Popular support for spending on public transport has almost doubled over 20 years, according to a poll of 750 New Zealanders.
The poll by UMR Research shows a reverse from 1992, when 43 per cent of those surveyed preferred Government money to be spent on motorways and other public roads, compared with 25 per cent support for public transport as the priority spending candidate.
By September last year, when the latest poll was taken with a 3.6 per cent margin of error, the tables had turned.
Those supporting priority spending on public transport had grown to 48 per cent, compared with 37 per cent favouring roads.
The portion who were unsure or supported equal spending on both categories fell to 15 per cent, from 32 per cent in 1992.
Survey participants were asked by phone of UMR’s wide-ranging annual Mood of the Nation review: “If you had to choose, should Government funds by used to improve motorways and public roads, or should funds be used to improve public transport?”
I’m always a bit sceptical of polling on issues like this, because you never quite know what slant is being put on the question to elicit a result one way or the other, but what is of most interest to me is how the results have changed over time because the same question is being asked. And between 1992 and 2012 there was a big increase, 25% up to 48% of people who would choose for funding to go into public transport, a noticeable decline from 43% to 37% favouring roads and quite a big decline in those choosing “both” or “neither”.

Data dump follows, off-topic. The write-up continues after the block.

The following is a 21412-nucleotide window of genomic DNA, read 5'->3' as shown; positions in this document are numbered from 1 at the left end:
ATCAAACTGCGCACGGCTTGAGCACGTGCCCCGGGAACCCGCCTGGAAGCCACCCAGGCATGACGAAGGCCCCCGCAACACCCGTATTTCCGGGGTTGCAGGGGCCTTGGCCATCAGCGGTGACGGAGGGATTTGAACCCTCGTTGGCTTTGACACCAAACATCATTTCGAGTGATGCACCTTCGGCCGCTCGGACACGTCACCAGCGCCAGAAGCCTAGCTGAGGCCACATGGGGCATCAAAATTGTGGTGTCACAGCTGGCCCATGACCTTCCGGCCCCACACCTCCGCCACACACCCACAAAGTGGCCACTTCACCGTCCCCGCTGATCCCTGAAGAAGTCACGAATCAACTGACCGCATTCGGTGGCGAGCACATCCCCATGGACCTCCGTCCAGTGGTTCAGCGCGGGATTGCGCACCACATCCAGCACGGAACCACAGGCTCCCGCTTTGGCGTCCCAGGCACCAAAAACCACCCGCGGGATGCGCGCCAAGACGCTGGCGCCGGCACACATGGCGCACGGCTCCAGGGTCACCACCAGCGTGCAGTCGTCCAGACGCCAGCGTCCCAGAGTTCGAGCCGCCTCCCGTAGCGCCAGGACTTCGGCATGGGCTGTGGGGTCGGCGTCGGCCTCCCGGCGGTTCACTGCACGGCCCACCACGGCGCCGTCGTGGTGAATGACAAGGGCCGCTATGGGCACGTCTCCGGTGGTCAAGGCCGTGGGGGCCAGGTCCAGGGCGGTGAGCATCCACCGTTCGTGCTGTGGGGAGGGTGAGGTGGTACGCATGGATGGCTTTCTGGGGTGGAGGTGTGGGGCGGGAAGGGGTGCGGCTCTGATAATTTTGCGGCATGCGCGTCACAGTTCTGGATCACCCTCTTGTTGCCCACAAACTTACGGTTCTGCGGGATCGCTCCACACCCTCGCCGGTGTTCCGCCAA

What’s really interesting is then looking at the extent to which funding is following the preferences of the public, which the Herald article touches upon:
Its policy directives have seen the Transport Agency allocate just under 14 per cent of a $12.3 billion land transport investment problem over the next three years to public transport…
…Although an allocation of $1.7 billion in the coming three years to public transport represents a 21 per cent increase on spending from 2009 to last year, about $700 million of that will come from local councils and much of the Government’s money will be spent on new electric trains in Auckland and Wellington.
There’s a bit of debate over these numbers because, as the article notes, a significant chunk of the public transport funding actually comes from local government rather than from Central Government. There’s also the issue of whether we’re talking about transport funding as a whole or whether we’re really focusing on where the money is being spent in terms of building new infrastructure.
If you look at NZTA’s spend over the next three years you get a better idea about where the government feels its transport priorities lie:And take that one step further to just look at where the spending on new infrastructure is going to go and things become even clearer:The disconnect between what we are getting and what we want in terms of transport priorities is simply startling. Aside from the fact that people really don’t tend to vote in national elections based on transport policies, I’m pretty stumped as to how a government can get away with 97% of its new transport infrastructure investment going on roads when a greater proportion of the general public want to see the transport budget spend on public transport than on roads.
I suppose at the very least this should give opposition parties huge confidence that once there’s a change in government they should have broad support for an extremely radical change to transport spending priorities.